Taking its time to develop rounded characters that stay within the confines of real life whilst managing to retain a sense of compelling relevancy, the feature tells a story that most audiences should be able to take something from.

Daniel Craig is Joe Scott, a Hollywood star who ruined his career as a self indulgent fool in drugs, sex, alcohol & pathetic behavior.

Stunning .

Sure it sometimes moves at a snail's pace, and suffers from an extremely incoherent third act, yet despite the movie's biggest problems, it's the things that Walsh does right that makes Flashbacks such an enjoyable drama for anyone that likes to explore the darker sides of human desire.

Even a fan of this film should be able see why some might find it slow and slightly dull, as it does rely on the viewer sharing in a sense of glory in the mystical power of great records, the tragic romance of nostalgia and regret, and the theme of washed-up stardom.

Daniel CRAIG was stunning in the role, and brought it to life by showing us something we haven't seen in him too often - the sadder/nastier character - although his physique was maybe a little too perfect to make the decadent, fast living, hedonistic junkie completely believable - although I will forgive him for this!

One was "Gregory's girl" and the other was a stunning little movie called "P'tang, Yang, Kipperbang" .

This film is beautifully shot and looks stunning both on the east coast of America and in countryside of England.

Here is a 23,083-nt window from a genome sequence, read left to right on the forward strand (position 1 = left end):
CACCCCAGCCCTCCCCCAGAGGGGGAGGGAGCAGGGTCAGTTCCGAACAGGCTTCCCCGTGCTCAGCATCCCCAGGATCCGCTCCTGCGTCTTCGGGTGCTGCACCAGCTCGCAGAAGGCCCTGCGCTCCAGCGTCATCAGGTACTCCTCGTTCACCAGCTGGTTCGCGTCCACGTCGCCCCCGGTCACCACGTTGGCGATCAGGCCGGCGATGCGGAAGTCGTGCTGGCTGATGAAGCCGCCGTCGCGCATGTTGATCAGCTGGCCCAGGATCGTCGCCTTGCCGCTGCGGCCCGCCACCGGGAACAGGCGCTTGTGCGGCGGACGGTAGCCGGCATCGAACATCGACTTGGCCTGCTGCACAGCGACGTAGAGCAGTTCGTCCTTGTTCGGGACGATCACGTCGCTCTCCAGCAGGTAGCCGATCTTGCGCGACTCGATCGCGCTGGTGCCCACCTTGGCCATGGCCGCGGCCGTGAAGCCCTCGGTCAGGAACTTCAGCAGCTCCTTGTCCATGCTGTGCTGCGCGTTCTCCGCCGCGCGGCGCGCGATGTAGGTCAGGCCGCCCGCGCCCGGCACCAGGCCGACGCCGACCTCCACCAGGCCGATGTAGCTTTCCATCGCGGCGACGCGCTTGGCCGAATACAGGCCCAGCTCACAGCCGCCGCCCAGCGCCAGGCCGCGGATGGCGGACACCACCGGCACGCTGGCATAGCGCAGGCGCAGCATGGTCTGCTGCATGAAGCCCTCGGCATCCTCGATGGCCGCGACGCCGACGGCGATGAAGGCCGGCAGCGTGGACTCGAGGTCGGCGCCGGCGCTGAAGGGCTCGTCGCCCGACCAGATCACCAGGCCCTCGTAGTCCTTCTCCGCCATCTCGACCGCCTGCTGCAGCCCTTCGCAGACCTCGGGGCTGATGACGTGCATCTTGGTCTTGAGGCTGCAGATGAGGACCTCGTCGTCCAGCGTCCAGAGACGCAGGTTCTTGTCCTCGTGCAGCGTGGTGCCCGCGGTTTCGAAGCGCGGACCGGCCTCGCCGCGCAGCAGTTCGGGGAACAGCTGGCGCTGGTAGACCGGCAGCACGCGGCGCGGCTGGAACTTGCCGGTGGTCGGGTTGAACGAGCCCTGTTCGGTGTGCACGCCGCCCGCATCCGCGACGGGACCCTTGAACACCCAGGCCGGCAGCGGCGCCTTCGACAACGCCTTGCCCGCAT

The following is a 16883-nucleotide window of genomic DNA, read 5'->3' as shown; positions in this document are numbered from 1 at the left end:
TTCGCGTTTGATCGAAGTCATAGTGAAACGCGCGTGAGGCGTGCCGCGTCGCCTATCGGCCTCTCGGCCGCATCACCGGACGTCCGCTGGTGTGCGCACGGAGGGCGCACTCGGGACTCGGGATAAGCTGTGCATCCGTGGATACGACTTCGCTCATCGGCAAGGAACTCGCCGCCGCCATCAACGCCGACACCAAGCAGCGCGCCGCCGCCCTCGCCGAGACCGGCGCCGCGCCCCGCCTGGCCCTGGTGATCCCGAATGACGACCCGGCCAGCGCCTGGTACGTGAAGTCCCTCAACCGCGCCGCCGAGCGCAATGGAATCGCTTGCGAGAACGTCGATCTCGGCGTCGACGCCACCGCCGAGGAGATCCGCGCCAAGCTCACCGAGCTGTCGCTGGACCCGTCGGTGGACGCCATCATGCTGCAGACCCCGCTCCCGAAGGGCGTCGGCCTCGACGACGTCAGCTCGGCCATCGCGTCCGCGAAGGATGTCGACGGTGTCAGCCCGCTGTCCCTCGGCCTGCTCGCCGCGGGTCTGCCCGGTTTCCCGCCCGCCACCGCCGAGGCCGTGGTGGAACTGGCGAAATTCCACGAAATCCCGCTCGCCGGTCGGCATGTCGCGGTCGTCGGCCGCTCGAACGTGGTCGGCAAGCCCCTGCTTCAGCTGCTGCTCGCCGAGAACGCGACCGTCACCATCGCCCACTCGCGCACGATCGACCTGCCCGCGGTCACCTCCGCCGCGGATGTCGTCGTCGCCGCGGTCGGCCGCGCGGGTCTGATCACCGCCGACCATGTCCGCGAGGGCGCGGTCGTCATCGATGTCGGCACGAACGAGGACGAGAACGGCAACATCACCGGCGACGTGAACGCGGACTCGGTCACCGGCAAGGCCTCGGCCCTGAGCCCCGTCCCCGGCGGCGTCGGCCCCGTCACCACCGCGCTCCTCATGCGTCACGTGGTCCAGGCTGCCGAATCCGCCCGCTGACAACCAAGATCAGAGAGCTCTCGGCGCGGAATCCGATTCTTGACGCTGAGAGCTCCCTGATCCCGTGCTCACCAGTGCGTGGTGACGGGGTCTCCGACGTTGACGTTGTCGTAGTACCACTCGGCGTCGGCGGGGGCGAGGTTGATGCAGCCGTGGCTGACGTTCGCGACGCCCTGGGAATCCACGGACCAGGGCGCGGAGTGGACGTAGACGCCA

well worth watching.

This is perhaps the worst movie I have seen since Igby Goes Down.

Walsh should have taken lessons from Michael Mann in how he balanced intense human conflict, developing simultaneously with the tragic suicide of Jodhi May's character Alice in "Last of the Mohicans" to crescendo a remarkable, memorable story.

Begin to lop a dragon's tail off and he won't notice, not, that is until it begins to get perilously close to his actual body; herein lies our lead's scenario, and an event from the outside world coming to force him to identify this has the film eventually come to play out as a rather fascinating film.

Nevertheless, Craig plays his role well and is the only character afforded any development throughout the piece even despite the stunted nature of the pretentious, literal dialogue.

A simple, but highly compelling and emotive tale .

Saved by spectacular performances, and some gorgeous cinematography and stunning locations.

Other turns in the past are more convincing and engaging, which is a shame as they are smaller characters.

I started laughing right after the most intense scene happened: it was so badly implied and executed that my mind reacted by laughing.

The central character is Joe, who in his teen years is seduced by Evelyn, a bored, licentious housewife.

Daniel Craig commands the screen in a cliché story about an actor on the way down who gets word that a childhood friend has died, which of course spins him off into remembering what used to be.

I would definitely recommend this film, if you appreciate artistic cinema and naked flesh, but if you're after a gripping, eventful film, Flashbacks of a Fool is definitely worth avoiding.

Some of the dialogue is cringe-making and the tendency to turn on the formulaic swirling mushy musical score to buy some emotional involvement at the slightest hint of a poignant moment had the opposite of the intended effect.

Writer/director Baillie Walsh sets his story in opening frames of intense sexual, drug accompanied debauchery.

The script is woeful, the story pointless.

Detailing the paths of a young man and how he came to be the wasted, indulgent has-been that he is, Flashbacks is a simple, but highly compelling and emotive tale about humanity, our desires, choices and companions that travel with us along the way.

With some eventful appearances from Eve, Mark Strong and Gina Athans (see below) its worth watching just for the off chance the film incites some feeling in you lost by the bashing of hollywoods seasonal crap.